And what will they do here? Some of them, of course, will just sit at home — but not all. We've seen this already, a little more than 20 years ago. After the crash of the Soviet Union thousands of volunteers participated in the wars in Transnistria and Abkhazia. Then they returned here, and participated in clashes in Moscow until '93. So there is some political threat here.

Amanda Taub: Do you think the popular support for Russia's occupation of Crimea has shifted popular sympathies in Russia toward those militant nationalists who are fighting in eastern Ukraine?

Alexander Verkhovsky: Of course there are sympathies. The problem is what will happen with those sympathies when they return.

Of course they are heroes, and so on and so forth. But they are heroes while they are there. When they return and play some other role, then that will change, depending on their role and on the situation.

This war is really a very new development. It involved a lot of emotions of the majority of people, and all this extra support for Putin is, of course, very nice for him.

But these emotions have to be converted to something. People don't know how to do that. They may now hate Barack Obama — but they cannot do anything about Barack Obama. So that's why some strange phenomena appear.

[For instance] there is a strange organization called the National Liberation Movement led by Yevgeny Fyodorov, who is a Duma member from [Putin's ruling] United Russia party. His ideologies are rather odd — he thinks the country is occupied by "evil forces," and that the whole government is an occupation government, except for Putin personally.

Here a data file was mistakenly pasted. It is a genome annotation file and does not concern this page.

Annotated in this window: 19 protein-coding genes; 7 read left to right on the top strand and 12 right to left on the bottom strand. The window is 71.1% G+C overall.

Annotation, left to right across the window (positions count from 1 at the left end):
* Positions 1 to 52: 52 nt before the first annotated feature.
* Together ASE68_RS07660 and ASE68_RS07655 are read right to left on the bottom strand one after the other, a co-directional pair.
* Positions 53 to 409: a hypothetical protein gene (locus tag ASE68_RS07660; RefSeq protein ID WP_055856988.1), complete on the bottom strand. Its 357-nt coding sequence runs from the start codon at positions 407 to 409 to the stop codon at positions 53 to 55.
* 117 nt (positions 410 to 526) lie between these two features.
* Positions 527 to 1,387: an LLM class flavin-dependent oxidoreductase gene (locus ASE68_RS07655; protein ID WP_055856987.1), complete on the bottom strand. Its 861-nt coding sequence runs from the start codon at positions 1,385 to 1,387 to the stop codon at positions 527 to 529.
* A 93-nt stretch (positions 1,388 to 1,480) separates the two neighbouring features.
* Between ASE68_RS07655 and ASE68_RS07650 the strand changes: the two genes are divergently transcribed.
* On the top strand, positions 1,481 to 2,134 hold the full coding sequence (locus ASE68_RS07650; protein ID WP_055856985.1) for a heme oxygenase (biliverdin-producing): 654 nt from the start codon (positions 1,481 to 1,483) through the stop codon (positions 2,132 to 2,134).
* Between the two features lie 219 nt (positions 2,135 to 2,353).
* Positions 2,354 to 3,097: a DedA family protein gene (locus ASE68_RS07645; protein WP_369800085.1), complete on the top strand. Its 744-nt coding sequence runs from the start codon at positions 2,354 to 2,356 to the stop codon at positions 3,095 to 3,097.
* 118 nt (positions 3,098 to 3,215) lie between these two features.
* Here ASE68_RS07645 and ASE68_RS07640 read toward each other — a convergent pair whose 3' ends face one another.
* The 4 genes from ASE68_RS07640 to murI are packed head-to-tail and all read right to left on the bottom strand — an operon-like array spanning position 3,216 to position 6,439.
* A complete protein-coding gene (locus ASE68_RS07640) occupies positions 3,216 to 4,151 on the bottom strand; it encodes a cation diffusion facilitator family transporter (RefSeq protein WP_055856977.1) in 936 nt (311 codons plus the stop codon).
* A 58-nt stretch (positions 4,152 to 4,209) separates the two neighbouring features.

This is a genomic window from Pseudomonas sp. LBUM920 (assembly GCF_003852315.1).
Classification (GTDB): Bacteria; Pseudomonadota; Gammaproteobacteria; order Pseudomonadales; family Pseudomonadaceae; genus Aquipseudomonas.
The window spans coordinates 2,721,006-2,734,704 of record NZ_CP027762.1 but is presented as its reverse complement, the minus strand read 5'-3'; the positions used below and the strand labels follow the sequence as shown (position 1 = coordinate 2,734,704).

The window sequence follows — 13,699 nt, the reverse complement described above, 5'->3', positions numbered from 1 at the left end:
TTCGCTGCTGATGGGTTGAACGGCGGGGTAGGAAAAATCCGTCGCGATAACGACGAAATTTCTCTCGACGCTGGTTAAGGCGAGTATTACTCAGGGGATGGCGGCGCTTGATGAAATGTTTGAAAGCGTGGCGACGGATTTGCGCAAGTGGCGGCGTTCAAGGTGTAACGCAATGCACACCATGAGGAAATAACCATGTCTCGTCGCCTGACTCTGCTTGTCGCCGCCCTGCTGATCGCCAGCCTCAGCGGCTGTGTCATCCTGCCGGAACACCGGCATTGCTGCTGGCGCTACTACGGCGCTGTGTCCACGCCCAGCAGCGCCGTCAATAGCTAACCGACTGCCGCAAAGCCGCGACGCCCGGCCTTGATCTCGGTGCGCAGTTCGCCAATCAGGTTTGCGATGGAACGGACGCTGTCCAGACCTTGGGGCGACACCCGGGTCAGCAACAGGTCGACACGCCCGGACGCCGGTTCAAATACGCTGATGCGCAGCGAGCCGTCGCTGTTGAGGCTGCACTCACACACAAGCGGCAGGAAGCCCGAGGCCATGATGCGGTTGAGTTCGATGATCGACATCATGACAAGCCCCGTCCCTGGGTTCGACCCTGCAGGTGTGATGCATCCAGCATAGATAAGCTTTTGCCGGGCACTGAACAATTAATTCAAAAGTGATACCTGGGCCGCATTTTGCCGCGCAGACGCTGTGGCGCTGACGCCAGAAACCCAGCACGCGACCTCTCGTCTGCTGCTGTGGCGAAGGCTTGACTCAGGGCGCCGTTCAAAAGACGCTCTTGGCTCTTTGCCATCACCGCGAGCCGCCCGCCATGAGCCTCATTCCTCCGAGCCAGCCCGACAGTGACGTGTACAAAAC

That would be just his own madness, but he's got a group — which is not big, but there are activists in many towns. They commit violent attacks against opposition activists. And it's always with full impunity, which, of course, attracts more volunteers to do it next time

Amanda Taub:Why do you think United Russia would want someone like that to be an MP?

Alexander Verkhovsky: United Russia, it's more like the Communist party of Soviet times.

It's not a party at all. It's kind of a part of the state apparatus. There are different roles, like in theater. They just distribute it. So everything is there. Some crazy people, like Fyodorov, and some respectable experts who may really work on pieces of legislation.

Amanda Taub: Why do you think the government has people like Fyodorov play that role?

Alexander Verkhovsky: Somebody has to attack the opposition. Of course, the police can beat them, but that's not always useful tactically.

Previously, some hooligans were hired for that. But it didn't look pretty, because it was obvious that they were hired. Now it just looks like some activists beat other activists — like, I don’t know, fair play.

I think that's the role they play. Because the authorities need different instruments to keep independent activity under control.

Russian support for xenophobic ideas and policies

Amanda Taub: Is there support among ordinary Russians for xenophobic opposition to, for instance, people from the Caucasus, or immigrants?

Alexander Verkhovsky:Sociologists [conduct polls] to ask people some standard questions from year to year: